FLUORIDE will no longer be added to the Warwick urban water supply after the council voted to stop the process at a dramatic meeting in Stanthorpe yesterday.
Members of the packed gallery cheered when a motion to stop the practice was carried.
Despite the recent survey recording a return rate far less than the required 50%, Councillor Vic Pennisi successfully moved that the practice of adding fluoride to the region’s water supplies be discontinued.
At present fluoride is added to the town water in Warwick, Stanthorpe, Allora and Yangan.
The controversial survey was only sent to water ratepayers in those towns, with some claiming they didn’t receive a survey.
Overall Warwick, Yangan and Allora returned only 25% of the surveys and Stanthorpe 31%.
“For me, the debate should have come down to three parts,” Cr Pennisi told the packed chamber.
“I’m not prepared to take the risk of future class action; not prepared to discriminate and not prepared to mass medicate.”
The motion easily passed, with councillors Mackenzie, Bartley, McNally, Gow and Rees also voting in favour.
Only Cr Meiklejohn voted against the motion, while Cr Ingram – who was at a function at the time of the vote – later added she was in favour of water fluoridation.
A number of councillors admitted it was a mistake that the survey, which cost Southern Downs Regional Council $10,000, was only deemed valid if it had a return rate of 50%.
“As a council we need to stand up and say we made a mistake – we voted for it,” Cr McNally said.
Cr Pennisi agreed, saying that a return of as little as 3% should have been enough to make a decision.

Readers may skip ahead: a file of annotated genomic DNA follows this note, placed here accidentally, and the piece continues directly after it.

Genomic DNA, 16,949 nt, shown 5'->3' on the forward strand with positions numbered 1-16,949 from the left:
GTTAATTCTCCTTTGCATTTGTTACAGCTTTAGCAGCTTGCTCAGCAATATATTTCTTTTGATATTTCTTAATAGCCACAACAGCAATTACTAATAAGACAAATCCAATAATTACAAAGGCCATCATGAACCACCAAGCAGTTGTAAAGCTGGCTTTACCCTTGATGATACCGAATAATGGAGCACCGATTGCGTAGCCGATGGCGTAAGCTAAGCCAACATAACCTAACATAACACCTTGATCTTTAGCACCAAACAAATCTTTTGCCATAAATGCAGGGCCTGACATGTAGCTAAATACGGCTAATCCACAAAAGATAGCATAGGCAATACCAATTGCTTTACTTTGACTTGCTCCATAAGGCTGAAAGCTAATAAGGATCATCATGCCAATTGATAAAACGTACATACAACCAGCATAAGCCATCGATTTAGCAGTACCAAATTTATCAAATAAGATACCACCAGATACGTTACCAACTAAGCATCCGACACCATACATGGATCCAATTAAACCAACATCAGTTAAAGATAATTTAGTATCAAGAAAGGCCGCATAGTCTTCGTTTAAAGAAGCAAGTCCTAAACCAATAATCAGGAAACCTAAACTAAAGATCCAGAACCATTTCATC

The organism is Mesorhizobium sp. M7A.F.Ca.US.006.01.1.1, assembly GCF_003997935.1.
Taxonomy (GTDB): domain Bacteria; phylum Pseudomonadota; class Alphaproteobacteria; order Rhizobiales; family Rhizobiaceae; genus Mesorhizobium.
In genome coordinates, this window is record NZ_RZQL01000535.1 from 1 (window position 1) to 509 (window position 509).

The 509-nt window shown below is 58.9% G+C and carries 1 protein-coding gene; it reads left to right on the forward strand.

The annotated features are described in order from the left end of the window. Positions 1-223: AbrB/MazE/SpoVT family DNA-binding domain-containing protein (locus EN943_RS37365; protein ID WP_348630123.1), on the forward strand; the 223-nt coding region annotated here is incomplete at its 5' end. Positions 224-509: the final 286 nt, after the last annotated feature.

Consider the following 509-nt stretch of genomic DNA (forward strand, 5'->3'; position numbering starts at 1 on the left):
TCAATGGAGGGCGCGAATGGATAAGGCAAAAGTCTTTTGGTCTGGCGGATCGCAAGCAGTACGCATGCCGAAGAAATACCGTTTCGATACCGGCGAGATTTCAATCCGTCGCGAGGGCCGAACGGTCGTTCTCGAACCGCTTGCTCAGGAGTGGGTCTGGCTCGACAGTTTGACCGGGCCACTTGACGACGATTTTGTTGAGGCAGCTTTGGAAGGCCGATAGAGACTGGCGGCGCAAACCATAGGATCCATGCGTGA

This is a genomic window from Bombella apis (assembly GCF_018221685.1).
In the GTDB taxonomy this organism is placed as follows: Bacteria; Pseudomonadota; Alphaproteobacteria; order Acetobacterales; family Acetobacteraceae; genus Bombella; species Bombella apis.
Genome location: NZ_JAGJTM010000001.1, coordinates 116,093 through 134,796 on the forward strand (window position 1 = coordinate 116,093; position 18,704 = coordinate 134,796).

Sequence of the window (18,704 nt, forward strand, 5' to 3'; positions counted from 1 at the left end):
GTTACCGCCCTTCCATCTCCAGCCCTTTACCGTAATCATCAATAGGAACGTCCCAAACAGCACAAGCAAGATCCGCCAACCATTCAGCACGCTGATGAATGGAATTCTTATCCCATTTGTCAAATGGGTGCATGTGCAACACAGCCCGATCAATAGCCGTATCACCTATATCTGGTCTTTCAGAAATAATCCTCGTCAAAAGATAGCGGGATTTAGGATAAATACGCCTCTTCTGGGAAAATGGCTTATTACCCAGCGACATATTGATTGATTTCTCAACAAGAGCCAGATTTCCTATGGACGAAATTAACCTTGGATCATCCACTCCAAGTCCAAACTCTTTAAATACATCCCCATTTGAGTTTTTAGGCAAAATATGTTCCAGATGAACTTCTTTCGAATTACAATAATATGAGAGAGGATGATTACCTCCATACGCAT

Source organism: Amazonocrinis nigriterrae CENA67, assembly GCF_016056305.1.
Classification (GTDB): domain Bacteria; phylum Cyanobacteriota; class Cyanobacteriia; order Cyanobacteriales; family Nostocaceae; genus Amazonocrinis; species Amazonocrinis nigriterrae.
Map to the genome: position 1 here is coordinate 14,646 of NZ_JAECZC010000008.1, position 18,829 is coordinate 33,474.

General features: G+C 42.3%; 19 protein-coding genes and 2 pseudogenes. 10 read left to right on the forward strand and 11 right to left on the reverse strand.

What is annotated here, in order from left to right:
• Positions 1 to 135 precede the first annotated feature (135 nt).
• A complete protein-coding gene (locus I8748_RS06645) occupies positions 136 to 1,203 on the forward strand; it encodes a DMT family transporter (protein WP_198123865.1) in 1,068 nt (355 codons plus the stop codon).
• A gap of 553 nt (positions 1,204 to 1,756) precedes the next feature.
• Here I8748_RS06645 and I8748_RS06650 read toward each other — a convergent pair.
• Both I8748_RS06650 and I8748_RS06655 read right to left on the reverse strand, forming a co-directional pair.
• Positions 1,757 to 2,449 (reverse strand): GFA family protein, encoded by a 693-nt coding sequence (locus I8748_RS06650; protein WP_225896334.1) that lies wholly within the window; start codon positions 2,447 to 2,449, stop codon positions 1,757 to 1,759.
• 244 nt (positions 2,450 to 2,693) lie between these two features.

“I believe we did make a mistake with the surveys,” he said.
Cr Mackenzie defended the survey process, saying that it was valuable in further gauging public opinion on the issue.
“I don’t think the money was wasted – we needed to do public consultation and we did,” he said.
Of the Warwick, Yangan and Allora surveys returned just under 65% were in favour of scrapping fluoride.
Cr Gow said the statistics painted an obvious picture.
“We made a mistake with the survey ceiling – but the results are clear,” he said.
The Stanthorpe gallery was overflowing with members of Stanthorpe’s Save Our Shires Action Group yesterday.
A brief adjournment was even called after one passionate audience member continued to interrupt the meeting.
It was a momentous occasion for SOSAG, who submitted a petition to stop water fluoridation to the council in March.
“It’s been a long time, but worth it,” member Bob Johnson said.
Following the decision, a motion was carried that the council would write to Health Minister Lawrence Springborg, suggesting the State Government reinvests in providing alternative fluoridation methods.
Tablets are not recommended in Australia.
The council will stop the water fluoridation process once three months’ public notice has been given.